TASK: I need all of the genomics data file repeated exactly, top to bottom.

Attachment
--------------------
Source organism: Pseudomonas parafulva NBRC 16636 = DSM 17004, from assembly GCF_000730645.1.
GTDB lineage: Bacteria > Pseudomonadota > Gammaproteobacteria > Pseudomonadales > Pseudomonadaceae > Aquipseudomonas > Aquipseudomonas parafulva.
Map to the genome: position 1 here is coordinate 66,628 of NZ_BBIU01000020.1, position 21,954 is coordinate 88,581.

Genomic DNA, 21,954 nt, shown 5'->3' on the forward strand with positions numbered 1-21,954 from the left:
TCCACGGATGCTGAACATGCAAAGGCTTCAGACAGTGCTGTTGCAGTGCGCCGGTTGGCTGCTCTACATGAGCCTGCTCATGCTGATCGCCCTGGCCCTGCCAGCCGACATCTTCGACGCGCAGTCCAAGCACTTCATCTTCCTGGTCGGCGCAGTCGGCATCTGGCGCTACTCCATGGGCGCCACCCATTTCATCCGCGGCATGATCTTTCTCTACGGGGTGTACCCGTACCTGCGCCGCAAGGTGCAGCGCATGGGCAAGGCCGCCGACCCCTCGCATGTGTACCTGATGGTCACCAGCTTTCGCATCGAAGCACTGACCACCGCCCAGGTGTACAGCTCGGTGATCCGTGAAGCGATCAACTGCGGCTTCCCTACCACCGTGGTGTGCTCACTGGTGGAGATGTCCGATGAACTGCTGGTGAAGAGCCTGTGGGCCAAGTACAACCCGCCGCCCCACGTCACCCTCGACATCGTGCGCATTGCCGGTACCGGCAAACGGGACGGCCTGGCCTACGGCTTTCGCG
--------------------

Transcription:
Source organism: Pseudomonas parafulva NBRC 16636 = DSM 17004, from assembly GCF_000730645.1.
GTDB lineage: Bacteria > Pseudomonadota > Gammaproteobacteria > Pseudomonadales > Pseudomonadaceae > Aquipseudomonas > Aquipseudomonas parafulva.
Map to the genome: position 1 here is coordinate 66,628 of NZ_BBIU01000020.1, position 21,954 is coordinate 88,581.

Genomic DNA, 21,954 nt, shown 5'->3' on the forward strand with positions numbered 1-21,954 from the left:
TCCACGGATGCTGAACATGCAAAGGCTTCAGACAGTGCTGTTGCAGTGCGCCGGTTGGCTGCTCTACATGAGCCTGCTCATGCTGATCGCCCTGGCCCTGCCAGCCGACATCTTCGACGCGCAGTCCAAGCACTTCATCTTCCTGGTCGGCGCAGTCGGCATCTGGCGCTACTCCATGGGCGCCACCCATTTCATCCGCGGCATGATCTTTCTCTACGGGGTGTACCCGTACCTGCGCCGCAAGGTGCAGCGCATGGGCAAGGCCGCCGACCCCTCGCATGTGTACCTGATGGTCACCAGCTTTCGCATCGAAGCACTGACCACCGCCCAGGTGTACAGCTCGGTGATCCGTGAAGCGATCAACTGCGGCTTCCCTACCACCGTGGTGTGCTCACTGGTGGAGATGTCCGATGAACTGCTGGTGAAGAGCCTGTGGGCCAAGTACAACCCGCCGCCCCACGTCACCCTCGACATCGTGCGCATTGCCGGTACCGGCAAACGGGACGGCCTGGCCTACGGCTTTCGCG